SCIE Introduction mental health services

The legal and policy contexts

Care Programme Approach (CPA)

CPA is a UK-wide model for delivering community services to people with mental health problems. It is a key part of the mental health system. Health and social service professionals assess the service user’s need, provide a written care plan, allocate a care coordinator/lead professional, and regularly review the plan with the service user, their family and other professionals.

NHS and Community Care Act 1990 (CCA)

The Act requires health authorities – working with the local authority – to put in place set arrangements for the care and treatment in the community of people with mental health problems. It places a duty on local authorities to assess an individual’s needs and circumstances – in partnership with them – to decide whether or not they will offer social services. Local authorities can take into account their resources during the assessment process – each will have a threshold document, which sets out the eligibility criteria for the authority. The Fair Access to Care Services criteria will also form part of the assessment and eligibility process.

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Mental Health Act 1983 (MHA)

Admission to a psychiatric inpatient unit can be voluntary. Compulsory admission under a section will only happen after all alternatives have been considered or if there is a risk to the individual or others.

The MHA sets out the required number and special expertise of mental health practitioners needed to enforce the Act, the role of the adult mental health professional (AMHP), the rights of relatives to be involved in decisions, and the rights of patients to appeal.

The most commonly used powers in the Act are:

Section 117 of the MHA places a duty of care on a commissioner, trust or local authority to give aftercare to patients entitled to these services when they have been discharged. These responsibilities only affect those detained under certain sections of the MHA.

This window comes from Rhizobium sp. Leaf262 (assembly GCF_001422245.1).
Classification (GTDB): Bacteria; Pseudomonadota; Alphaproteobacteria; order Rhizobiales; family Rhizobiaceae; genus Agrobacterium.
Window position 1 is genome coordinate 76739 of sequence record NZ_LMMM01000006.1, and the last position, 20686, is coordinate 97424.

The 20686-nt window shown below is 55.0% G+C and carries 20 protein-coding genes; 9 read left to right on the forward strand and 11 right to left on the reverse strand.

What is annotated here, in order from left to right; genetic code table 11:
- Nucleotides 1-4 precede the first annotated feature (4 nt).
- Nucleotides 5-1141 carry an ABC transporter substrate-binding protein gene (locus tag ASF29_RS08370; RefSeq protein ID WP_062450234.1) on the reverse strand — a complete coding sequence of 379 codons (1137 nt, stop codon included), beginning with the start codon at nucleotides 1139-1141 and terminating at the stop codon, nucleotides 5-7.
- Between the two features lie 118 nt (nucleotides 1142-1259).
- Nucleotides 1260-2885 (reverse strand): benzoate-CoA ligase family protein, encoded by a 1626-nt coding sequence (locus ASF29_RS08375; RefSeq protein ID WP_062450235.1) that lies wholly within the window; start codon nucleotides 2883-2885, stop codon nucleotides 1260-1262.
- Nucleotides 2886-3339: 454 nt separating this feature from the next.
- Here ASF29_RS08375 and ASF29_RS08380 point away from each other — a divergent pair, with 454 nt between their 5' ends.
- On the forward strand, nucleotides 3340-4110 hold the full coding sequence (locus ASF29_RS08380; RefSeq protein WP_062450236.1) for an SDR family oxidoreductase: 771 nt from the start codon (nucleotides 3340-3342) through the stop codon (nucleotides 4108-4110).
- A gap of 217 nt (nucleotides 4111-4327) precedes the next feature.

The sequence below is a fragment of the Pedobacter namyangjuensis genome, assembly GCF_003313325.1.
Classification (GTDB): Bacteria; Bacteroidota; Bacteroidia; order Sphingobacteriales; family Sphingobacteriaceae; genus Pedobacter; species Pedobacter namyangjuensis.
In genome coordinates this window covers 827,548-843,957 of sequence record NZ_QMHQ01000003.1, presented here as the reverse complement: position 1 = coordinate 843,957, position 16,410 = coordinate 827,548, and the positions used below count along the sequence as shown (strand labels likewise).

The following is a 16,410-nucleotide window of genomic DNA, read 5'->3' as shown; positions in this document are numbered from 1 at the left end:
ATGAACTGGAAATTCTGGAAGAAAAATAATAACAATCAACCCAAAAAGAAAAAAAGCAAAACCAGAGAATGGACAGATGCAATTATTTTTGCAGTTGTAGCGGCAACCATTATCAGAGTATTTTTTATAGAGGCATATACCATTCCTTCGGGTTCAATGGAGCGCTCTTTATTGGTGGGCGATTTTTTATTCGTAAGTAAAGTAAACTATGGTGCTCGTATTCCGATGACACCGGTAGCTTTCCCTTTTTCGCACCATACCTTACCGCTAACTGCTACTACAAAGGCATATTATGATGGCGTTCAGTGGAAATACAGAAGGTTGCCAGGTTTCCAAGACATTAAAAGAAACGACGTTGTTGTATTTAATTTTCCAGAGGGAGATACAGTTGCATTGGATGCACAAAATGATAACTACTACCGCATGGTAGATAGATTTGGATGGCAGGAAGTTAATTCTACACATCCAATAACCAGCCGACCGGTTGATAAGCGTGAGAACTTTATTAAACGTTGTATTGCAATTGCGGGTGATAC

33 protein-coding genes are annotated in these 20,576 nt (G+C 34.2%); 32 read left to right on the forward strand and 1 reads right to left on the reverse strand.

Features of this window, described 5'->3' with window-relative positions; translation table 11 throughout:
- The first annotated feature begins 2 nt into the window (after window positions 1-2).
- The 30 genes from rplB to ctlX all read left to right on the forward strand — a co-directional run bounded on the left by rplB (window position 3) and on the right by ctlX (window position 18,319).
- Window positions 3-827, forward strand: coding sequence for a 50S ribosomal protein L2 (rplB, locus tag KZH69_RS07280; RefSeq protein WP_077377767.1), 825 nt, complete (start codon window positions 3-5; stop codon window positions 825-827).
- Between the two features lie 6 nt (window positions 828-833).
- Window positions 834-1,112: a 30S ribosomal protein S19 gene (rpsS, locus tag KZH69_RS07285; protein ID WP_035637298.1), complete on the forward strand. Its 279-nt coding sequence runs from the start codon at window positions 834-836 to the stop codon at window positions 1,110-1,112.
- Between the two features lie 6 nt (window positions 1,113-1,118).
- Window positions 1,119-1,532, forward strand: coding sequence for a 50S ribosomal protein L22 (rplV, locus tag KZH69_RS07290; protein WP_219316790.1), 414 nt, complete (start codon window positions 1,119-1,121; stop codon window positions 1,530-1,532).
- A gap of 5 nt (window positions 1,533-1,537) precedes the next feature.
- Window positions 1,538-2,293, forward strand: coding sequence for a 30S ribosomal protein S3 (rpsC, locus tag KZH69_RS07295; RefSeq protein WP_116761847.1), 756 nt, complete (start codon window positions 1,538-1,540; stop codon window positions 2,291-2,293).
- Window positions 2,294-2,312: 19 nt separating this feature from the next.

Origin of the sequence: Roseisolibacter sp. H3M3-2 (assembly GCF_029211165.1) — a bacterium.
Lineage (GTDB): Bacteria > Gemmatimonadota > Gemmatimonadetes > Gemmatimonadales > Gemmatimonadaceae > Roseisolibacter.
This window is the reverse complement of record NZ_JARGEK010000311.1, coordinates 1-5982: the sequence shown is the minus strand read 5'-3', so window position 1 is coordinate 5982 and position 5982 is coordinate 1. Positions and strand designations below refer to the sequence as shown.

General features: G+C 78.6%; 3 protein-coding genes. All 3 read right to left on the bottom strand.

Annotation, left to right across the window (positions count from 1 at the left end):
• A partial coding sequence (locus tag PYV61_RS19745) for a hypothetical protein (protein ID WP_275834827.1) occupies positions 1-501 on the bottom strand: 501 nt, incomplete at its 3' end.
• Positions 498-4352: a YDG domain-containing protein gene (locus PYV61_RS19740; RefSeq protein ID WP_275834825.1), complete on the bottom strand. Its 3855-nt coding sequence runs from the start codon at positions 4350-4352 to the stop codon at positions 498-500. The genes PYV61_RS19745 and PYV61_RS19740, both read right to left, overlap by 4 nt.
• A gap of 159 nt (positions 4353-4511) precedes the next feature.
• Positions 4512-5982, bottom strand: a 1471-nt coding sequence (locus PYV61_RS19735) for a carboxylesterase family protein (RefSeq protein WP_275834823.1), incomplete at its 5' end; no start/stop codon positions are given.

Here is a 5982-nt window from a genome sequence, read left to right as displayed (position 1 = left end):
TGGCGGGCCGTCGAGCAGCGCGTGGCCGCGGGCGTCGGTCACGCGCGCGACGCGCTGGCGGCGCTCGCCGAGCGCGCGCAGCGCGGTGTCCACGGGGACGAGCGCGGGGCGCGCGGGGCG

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Human Rights Act 1998

All health and social care needs to be conducted in a way that is mindful of the Human Rights Act.

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Mental Capacity Act 2005 (MCA)

The aim of the MCA is to promote and safeguard decision-making within a legal framework. It does this by empowering people to make decisions for themselves wherever possible, and by protecting people who do not have the capacity to protect themselved by setting out a flexible framework that puts individuals at the heart of the decision-making process. It is a key law for supporting people with mental health problems.

The MCA is a complex area of work but is based on five key principles:

It is important to understand that – under the Act – decisions made on behalf of another person have to be time- and issue-specific. Each decision needs to be assessed separately.

Further reading on the MCA is recommended whenever working with adults who may lack the capacity to make a decision.

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